Forums

I really hate that I can not play music from my iPod/phone via USB

I really hate that I can not play music from my iPod/phone via USB

WHY????? every other car that has USB ports allows this function. In other cars, even when connected via bluetooth, you can control/browse music on the device through the car's radio interface. While I like the streaming, and I use it almost exclusively, sometimes I want to hear the entire album or my own playlist!!

EVRider | June 13, 2018

You can hear your entire album or playlist via Bluetooth from your phone, but you have to select the music on the phone. You can use Siri so you don’t have to mess with the phone while driving. Yes, USB playback would be better, but there are other options.

rednairb | June 13, 2018

@EVRider. Thanks! But that doesn't really answer the question. Did Tesla forget to connect the USB port to the Radio? Or is this something they can fix with software? And if it can be fixed with software, why haven't they fixed it? If they didn't connect the USB port to the radio on the earlier models, why haven't they fixed it in later models? Again, this seems pretty trivial, since I have never seen a car (other than Tesla) where you can not control your USB device through the radio. In fact, I would venture to say the whole reason USB ports starting showing up in cars in the first place, is to allow one to play the music from their iPod/Phone. But I can't be 100% certain about that.

I have also never heard of slacker before owning my Tesla. There are plenty of other streaming services I am familiar with. Did Tesla make some sort of deal with Slacker to disable the USB in hopes of getting people to listen to slacker more, and perhaps upgrade their accounts, so they can make playlists, and listen to albums?

SbMD | June 13, 2018

Having a phone mirrored on the display was something that was talked about by Tesla, but has not been adopted for a number of reasons.

@EVRider's points are good ones. I prefer streaming without plugging in to the car. I also prefer Siri voice commands so I can keep my eyes on the road and not risk looking away and sifting through playlists.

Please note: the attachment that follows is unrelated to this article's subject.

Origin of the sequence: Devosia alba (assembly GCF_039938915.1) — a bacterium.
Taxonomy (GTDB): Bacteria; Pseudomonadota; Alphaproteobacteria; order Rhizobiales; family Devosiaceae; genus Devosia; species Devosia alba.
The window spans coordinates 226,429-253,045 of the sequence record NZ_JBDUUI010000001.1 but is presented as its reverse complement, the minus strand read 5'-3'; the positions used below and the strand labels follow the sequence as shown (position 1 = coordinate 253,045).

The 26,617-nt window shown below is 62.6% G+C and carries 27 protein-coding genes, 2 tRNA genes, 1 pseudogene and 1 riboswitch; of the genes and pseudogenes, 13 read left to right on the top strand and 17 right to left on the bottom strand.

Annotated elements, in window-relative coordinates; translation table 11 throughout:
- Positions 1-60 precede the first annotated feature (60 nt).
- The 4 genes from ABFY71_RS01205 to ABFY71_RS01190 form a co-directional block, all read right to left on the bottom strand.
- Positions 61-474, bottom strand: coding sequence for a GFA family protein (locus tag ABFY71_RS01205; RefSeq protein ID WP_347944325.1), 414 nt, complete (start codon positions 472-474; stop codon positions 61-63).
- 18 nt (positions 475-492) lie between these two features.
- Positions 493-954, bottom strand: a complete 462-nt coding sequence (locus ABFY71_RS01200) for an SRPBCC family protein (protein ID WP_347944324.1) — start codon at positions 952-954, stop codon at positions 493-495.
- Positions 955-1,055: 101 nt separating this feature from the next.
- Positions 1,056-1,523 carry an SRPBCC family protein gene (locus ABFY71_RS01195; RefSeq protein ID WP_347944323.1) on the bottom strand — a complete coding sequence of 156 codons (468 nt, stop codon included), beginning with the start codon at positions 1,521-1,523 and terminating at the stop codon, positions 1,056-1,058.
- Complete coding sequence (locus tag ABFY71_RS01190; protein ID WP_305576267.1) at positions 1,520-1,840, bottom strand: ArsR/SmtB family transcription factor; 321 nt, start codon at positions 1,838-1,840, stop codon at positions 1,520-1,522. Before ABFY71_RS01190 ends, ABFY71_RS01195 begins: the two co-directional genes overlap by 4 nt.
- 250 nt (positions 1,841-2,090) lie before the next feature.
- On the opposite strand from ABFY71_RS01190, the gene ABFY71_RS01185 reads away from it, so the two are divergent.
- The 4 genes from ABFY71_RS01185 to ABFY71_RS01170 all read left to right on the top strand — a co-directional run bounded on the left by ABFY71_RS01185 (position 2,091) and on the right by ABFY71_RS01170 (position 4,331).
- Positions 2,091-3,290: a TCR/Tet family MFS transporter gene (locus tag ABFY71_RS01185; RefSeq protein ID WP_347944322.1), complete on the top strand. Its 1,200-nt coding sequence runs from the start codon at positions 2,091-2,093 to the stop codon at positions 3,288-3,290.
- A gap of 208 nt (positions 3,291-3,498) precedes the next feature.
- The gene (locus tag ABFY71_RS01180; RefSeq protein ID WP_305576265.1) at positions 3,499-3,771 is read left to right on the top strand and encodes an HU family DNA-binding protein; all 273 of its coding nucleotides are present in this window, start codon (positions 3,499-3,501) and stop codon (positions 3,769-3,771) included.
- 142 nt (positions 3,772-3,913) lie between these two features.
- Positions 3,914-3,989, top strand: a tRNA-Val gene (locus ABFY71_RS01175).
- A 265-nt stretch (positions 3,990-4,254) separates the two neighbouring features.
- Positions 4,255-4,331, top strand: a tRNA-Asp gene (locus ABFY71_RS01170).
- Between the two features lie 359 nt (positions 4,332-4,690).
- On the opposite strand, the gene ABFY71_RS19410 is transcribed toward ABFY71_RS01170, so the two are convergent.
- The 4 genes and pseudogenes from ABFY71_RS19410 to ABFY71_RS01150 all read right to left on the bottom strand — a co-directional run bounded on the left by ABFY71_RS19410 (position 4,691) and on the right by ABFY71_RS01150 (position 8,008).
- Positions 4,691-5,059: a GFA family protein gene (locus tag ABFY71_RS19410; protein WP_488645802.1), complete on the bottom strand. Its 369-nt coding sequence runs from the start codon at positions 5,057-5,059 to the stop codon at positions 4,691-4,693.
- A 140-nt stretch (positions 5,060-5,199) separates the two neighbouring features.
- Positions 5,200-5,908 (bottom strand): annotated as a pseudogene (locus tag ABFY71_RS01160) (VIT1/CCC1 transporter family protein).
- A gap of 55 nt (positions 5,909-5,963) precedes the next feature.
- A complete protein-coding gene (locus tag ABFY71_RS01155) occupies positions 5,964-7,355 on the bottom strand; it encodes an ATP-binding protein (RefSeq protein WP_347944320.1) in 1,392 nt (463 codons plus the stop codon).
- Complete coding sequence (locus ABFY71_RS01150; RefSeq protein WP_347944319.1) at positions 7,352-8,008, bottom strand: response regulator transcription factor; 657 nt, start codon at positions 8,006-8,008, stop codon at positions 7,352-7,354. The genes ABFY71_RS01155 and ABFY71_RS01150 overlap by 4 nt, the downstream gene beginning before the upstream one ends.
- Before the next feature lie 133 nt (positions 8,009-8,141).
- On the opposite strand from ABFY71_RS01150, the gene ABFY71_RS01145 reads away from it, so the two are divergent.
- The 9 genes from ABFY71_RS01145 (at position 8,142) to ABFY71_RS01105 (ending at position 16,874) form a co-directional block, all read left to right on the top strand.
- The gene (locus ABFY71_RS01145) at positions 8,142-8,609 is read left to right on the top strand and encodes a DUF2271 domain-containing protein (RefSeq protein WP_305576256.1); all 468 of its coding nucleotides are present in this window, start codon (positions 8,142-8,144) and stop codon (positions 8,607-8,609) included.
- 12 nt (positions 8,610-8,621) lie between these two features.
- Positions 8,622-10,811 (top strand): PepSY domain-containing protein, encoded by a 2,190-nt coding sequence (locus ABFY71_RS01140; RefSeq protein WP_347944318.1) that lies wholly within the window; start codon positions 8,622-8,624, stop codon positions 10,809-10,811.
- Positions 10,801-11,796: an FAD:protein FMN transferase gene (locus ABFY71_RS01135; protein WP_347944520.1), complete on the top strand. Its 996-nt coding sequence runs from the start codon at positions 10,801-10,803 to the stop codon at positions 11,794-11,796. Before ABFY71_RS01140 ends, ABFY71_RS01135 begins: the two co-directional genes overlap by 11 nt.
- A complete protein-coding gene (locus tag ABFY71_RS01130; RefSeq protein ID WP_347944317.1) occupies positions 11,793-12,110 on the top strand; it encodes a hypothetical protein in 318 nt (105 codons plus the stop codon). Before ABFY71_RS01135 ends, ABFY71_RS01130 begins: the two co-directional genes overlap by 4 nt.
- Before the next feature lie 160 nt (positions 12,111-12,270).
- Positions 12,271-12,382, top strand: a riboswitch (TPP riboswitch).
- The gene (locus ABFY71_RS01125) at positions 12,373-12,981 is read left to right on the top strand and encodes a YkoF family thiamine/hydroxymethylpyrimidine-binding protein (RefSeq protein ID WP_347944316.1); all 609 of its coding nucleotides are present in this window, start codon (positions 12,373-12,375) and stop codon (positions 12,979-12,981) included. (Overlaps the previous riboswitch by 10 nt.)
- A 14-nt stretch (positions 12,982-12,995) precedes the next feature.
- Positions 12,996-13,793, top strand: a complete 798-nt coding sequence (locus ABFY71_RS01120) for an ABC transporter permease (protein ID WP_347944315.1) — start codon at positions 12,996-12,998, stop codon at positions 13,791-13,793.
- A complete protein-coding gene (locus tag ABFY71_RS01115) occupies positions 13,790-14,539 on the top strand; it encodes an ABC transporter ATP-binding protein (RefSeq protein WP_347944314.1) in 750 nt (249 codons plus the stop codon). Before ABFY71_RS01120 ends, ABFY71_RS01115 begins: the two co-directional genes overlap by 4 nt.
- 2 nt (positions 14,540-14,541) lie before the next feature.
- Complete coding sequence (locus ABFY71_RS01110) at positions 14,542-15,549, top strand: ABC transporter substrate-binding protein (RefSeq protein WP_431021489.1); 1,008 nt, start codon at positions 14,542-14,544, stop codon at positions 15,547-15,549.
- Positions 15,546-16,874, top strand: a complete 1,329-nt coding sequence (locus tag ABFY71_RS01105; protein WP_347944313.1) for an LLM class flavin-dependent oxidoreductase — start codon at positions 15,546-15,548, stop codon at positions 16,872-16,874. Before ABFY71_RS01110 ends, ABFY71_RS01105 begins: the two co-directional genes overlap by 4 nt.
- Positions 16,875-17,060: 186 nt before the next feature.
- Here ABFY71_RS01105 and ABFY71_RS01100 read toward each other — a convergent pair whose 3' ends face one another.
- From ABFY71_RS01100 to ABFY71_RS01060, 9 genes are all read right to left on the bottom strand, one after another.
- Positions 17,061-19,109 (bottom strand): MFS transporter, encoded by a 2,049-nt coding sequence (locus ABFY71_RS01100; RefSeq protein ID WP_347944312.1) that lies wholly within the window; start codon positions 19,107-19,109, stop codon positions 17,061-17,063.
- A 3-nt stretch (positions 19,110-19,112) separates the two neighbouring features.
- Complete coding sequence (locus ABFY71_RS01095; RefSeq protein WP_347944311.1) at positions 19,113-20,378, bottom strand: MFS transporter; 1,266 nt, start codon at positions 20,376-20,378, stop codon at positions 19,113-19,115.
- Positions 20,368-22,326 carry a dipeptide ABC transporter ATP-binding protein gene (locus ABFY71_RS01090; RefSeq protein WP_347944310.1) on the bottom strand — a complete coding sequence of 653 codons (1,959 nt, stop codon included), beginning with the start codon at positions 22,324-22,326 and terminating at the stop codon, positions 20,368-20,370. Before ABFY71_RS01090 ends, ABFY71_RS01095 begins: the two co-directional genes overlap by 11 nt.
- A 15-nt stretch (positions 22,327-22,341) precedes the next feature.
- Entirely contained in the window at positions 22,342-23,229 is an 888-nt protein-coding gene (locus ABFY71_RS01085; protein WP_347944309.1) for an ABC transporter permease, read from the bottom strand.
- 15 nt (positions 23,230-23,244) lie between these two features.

There are security implications of having a device plugged into your car and creating an interface between the two. With CarPlay, there are commands which are designed to access other core functions of a vehicle. These can be sandboxed. However, my guess is that these are (purposefully) integrated with other core vehicle subroutines in Tesla, which would create a security risk to open up to the CarPlay API.

In the end, it is far more sophisticated and easier to use voice-controls for music. Works great in my car and with my phone (S85D, iPhone X).

SbMD | June 13, 2018

Also, Slacker has been around well before the release of the MS (founded in 2004, launched in 2007).

Flash | June 13, 2018

I’m truly curious @rednairb, what is wrong with using Bluetooth?

ak | June 14, 2018

I know CarPlay will never happen, but just to remove the misinformation:

CarPlay *can* access your car's features. But it doesn't have to. I had an aftermarket unit with no connection to the car whatsoever except via speaker cables and power, and it worked fine. Much better than the system in the Tesla. I could have connected it to the handbrake (parking brake) or other car systems, but I elected not to, and saw no negative impact.

If Tesla can disrupt an entire industry, and make the fastest production car in the world, I'm pretty sure it's not beyond them to sandbox an app and connect to it via USB securely. Every other car manufacturer can.

Let's be clear - it's not a technical limitation, it's not a security concern, it's not a performance concern. It's a design and direction decision by Tesla specifically not to support CarPlay, Android Auto, or mirroring.

SbMD | June 14, 2018

@ak - Tesla had intended to do mirroring. Sand boxing to further isolate the systems would likely require a major rewrite, and for reasons below may not be feasible. Also a waste of time when they should be working on other high priority systems like AP2.

Tesla (and other manufacturers) have to rely on Apple/Android to clear apps of any malicious code, which is relinquishing a level of control and trust that is not in the company’s best interest at this time.

Currently, a number of low and high level systems are connected in the software, based on some of the feature rollouts for AP2 as well as other evidence. That makes sense given the move towards FSD. The car won’t just drive itself but will also need to do some low level actions on its own (eg wiper activation).